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RIT’s Center for Bioscience Education and Technology is geared to fill an increasing demand for skilled workers in the regional bioscience and health-care sectors. The center is also positioned to become a resource for community education and a source of inspiration for young people considering bioscience careers.
The formal dedication of the center will take place from 2 to 3 p.m. Thursday, April 26, in a tent adjacent to the building. Joining in the ceremony and ribbon cutting will be members of the New York State Legislature who sponsored the funding and representatives of Excellus BlueCross and BlueShield who also supported the facility. An open house will follow the event. The center, building 75, is located across from the IT Collaboratory.
The $12 million, 35,000-square-foot facility is a national model for comprehensive academic, community and career-training programs in biotechnology and medical sciences. The center was made possible through the efforts of Sen. Jim Alesi, Assemblymember Susan John and Assemblyman Joe Morelle, who secured $8 million in state funding through the Gen*NY*sis and RESTORE NY programs, with the support of Senate Majority Leader Joe Bruno and Assembly Speaker Sheldon Silver. The Assembly Speaker is also expected to attend the ribbon-cutting ceremony.
RIT provided an additional $4 million toward the building. In 2005, Excellus presented RIT with a $2 million multi-year grant to equip and maintain the building with the latest technology and to support its academic and community outreach programs.
“This center has become a reality at a time when the need for such a facility has never been greater,” says Douglas Merrill, director of the center. “It will ensure that countless students and community healthcare professionals studying and exploring the bioscience disciplines will receive an extraordinary education that is truly outstanding in all regards. It will serve as a model of the type of successful and effective industry-government-university partnership needed to prepare American students to be competitive for high-tech bioscience and medical careers in the 21st century.
The center consists of three distinct learning divisions:
* The Excellus BCBS Center for Bioscience Exploration and Discovery, comprising five multipurpose, high-tech laboratories and classrooms for academic programs, continuing education workshops, K-12 student summer academies and secondary-school teacher-training programs;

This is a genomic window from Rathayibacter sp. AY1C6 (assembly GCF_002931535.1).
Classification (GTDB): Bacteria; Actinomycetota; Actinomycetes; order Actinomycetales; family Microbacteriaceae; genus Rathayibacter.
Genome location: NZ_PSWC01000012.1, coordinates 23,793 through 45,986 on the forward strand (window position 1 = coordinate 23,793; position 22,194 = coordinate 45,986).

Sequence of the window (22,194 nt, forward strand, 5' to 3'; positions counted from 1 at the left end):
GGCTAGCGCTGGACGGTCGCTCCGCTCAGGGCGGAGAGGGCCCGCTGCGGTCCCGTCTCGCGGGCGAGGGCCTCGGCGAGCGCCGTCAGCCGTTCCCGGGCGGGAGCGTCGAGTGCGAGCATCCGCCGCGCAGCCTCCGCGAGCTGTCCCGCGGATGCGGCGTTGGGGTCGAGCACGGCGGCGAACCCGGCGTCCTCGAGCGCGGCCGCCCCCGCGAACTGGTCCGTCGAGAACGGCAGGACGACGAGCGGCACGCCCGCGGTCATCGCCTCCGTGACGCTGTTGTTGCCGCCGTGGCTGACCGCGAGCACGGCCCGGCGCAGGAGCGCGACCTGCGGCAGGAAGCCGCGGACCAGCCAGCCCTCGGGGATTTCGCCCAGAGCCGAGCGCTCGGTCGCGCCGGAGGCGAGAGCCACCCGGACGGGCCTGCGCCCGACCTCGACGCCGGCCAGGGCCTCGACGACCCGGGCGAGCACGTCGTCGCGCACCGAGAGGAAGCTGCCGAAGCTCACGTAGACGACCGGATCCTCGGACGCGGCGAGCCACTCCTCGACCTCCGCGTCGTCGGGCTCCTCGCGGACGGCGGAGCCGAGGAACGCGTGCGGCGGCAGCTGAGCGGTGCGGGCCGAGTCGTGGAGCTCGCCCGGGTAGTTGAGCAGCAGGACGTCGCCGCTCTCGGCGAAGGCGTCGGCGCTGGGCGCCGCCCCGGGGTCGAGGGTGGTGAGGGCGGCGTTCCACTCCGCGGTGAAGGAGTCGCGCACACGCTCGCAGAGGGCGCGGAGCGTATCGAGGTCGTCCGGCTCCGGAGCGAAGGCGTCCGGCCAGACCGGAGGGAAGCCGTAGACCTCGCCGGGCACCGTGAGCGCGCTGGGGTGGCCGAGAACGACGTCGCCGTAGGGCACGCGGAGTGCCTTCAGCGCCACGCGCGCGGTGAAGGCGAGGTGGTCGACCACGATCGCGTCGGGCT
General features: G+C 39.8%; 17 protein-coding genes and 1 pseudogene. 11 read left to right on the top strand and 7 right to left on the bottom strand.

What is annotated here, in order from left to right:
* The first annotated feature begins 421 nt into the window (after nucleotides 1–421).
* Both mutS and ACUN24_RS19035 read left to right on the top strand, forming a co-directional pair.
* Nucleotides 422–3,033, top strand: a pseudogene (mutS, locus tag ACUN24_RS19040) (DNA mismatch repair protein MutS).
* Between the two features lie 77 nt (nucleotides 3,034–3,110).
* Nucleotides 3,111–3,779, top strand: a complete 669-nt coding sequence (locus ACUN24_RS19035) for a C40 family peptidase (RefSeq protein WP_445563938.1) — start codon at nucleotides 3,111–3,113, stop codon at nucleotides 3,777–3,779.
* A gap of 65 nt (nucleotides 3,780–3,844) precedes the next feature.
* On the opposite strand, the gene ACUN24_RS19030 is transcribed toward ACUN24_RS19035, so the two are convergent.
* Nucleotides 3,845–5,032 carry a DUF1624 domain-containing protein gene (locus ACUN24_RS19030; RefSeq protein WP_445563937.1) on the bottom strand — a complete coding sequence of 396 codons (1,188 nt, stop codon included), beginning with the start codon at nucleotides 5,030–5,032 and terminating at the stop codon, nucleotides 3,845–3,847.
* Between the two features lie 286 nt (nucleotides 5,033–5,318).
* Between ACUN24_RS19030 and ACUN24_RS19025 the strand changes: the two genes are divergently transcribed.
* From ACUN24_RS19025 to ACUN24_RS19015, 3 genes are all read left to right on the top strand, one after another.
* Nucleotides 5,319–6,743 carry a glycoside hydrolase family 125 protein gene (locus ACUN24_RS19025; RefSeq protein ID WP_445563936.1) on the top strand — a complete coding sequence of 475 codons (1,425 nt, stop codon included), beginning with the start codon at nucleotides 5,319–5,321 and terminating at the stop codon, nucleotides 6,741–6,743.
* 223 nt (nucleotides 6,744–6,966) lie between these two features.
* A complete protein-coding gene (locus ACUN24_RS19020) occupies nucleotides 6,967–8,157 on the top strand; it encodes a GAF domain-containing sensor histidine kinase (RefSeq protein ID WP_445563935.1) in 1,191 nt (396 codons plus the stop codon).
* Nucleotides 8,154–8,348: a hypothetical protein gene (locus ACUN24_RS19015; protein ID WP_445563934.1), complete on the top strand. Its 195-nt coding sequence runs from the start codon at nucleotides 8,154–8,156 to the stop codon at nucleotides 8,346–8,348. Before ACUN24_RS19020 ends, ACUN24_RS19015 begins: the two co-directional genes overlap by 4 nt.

* The Center for Bioscience Workforce Training, consisting of an industrial microbiology and tissue culture lab for specialized certificate and professional development programs in bioprocessing and biomanufacturing;
* And the Center for Multidisciplinary Bioscience Research, a laboratory suite for conducting collaborative undergraduate research across bioscience disciplines.
“The biosciences present a significant economic opportunity for this region, and this center will help to fuel this opportunity by serving as a resource for one of the indispensable drivers for this industry—a highly skilled workforce,” says Albert Simone, RIT president.
Currently, the greater Rochester region is home to over 70 biotechnology and life science-related companies, and the Greater Rochester Enterprise has identified this area as a targeted cluster in its business development strategy. In 2003, the region was identified as one of the top 40 biotechnology locations in the United States by a noted site-selection journal.
“The new center will further strengthen the region’s assets in the bioscience arena,” Simone says.
The center has already begun to fulfill its mission. A new degree program in biomedical sciences was introduced this fall, and programs in echocardiography and clinical research technology are being developed for implementation next year. The research labs are bustling with students investigating topics ranging from proteomics to sea urchin development to the genetics of age-related hearing loss.
In addition, the center is already hosting Saturday workshops for high school students from Rush-Henrietta and Edison Tech, and for inner-city students enrolled in a joint Monroe Community College-RIT program sponsored by the National Institutes of Health. Plans are also underway to host a health careers summer camp at the center for ninth graders attending the Franklin Bioscience and Health Careers High School.
“CBET is a real Rochester community-RIT asset,” Merrill says. “We want people to think about the center that way and to partner with us to explore unique ways to address the bioscience education needs of the community.”